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August 14, 2009

Split Tenth Circuit panel overturns Second Amendment ruling for misdemeanant via mandamus

Back in June, a federal district judge issued this brief opinion in US v. Engstrum, No. 2:08-CR-430 (D. Utah June 15, 2009), that ruled that the Second Amendment should allow someone being prosecuted for possessing a gun after having been convicted of a domestic violence misdemeanor to present an affirmative defense "that he posed no prospective risk of violence."  As I noted in this post on the rulingEngstrum was the first and so far only victory for a federal criminal defendant arguing that the Second Amendment should impact his federal criminal prosecution for a gun possession crime.  But, as detailed in this order issued by the Tenth Circuit late yesterday, this victory for gun rights did not last even two months.

Here is the start of the order in In re United States issued by a Tenth Circuit panel upon the government's petition for mandamus seeking to preclude the defendant in Engstrum from getting a Second Amendment jury instruction:

Petitioner United States of America has filed a petition for a writ of mandamus seeking an order from this court preventing the district court from instructing the jury that defendant, Rick Engstrum, may not be deprived of his Second Amendment right to bear arms under 18 U.S.C. § 922(g)(9), if he can show by a preponderance of the evidence that he does not pose a prospective risk of violence.  For the following reasons, we grant the writ, and direct the district court not to instruct the jury on this Second Amendment defense, including not giving the proposed jury instruction.

Significantly, Judge Murphy dissents and is able in this paragraph to summarize why this issue should be subject to a lot more debate and consideration in the wake of Heller:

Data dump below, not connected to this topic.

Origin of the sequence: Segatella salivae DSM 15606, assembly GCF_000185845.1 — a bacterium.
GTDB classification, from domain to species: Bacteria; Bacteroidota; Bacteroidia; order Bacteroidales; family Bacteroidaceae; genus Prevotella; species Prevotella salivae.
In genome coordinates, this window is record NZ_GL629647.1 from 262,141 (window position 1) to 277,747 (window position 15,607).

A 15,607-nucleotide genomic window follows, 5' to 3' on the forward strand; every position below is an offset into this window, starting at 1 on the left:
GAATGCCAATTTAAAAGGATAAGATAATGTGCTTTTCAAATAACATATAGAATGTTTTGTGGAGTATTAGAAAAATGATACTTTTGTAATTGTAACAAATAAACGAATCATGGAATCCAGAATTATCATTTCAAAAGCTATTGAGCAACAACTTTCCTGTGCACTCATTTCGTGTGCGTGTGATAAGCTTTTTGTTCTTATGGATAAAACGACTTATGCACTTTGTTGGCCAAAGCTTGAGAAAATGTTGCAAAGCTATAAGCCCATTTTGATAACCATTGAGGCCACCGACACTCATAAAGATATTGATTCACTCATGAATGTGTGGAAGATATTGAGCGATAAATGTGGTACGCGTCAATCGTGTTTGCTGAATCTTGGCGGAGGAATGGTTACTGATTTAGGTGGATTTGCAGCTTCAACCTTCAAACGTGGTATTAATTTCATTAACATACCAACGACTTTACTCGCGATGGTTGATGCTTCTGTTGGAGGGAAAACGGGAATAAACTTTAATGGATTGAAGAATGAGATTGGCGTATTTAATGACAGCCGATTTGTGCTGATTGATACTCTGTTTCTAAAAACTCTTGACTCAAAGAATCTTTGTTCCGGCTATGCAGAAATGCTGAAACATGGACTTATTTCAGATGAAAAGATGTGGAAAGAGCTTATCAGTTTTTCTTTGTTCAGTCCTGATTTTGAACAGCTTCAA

The right to mandamus relief must be “clear and indisputable,” and the burden of proof is on the petitioner.  In re Cooper Tire & Rubber Co., 568 F.3d 1180, 1187 (10th Cir. 2009) (quotation omitted). In my view, the government has failed to meet this burden.  This court has not yet passed on the constitutionality of 18 U.S.C. § 922(g)(9) in light of District of Columbia v. Heller, 128 S. Ct. 2783 (2008). That opinion’s recognition of an individual right to bear arms for the defense of self, family, and property, id. at 2817-18, raises substantial questions about how 18 U.S.C. § 922(g)(9) may be constitutionally applied.  Heller’s dictum regarding the validity of “longstanding prohibitions on the possession of firearms by felons or the mentally ill, or laws forbidding the carrying of firearms in sensitive places such as schools and government buildings, or laws imposing conditions on the commercial sale of arms, ” 128 S. Ct. at 2816-17, does not address the question.  The defendant is not a felon, there is no suggestion he is mentally ill, he did not possess the firearm in a school or government building, and the sale of the firearm is not at issue.  Notably, the charge is not under a longstanding statute prohibiting possession of a firearm.  The statute interdicting the possession of a firearm by a person previously convicted of a domestic violence misdemeanor, 18 U.S.C. § 922(g)(9), was enacted in 1996.  Our recent opinion in United States v. McCane, No. 08-6235, 2009 WL 2231658 (10th Cir, Jul. 28, 2009), is not on point because the McCane court was applying the statute prohibiting felons from possessing firearms, 18 U.S.C. § 922(g)(1), and that court relied entirely upon the dictum from Heller regarding possession of firearms by felons.  McCane, 2009 WL 2231658 at *8.  There is simply no authority for the government’s assertion that § 922(g)(9) is constitutional in light of Heller.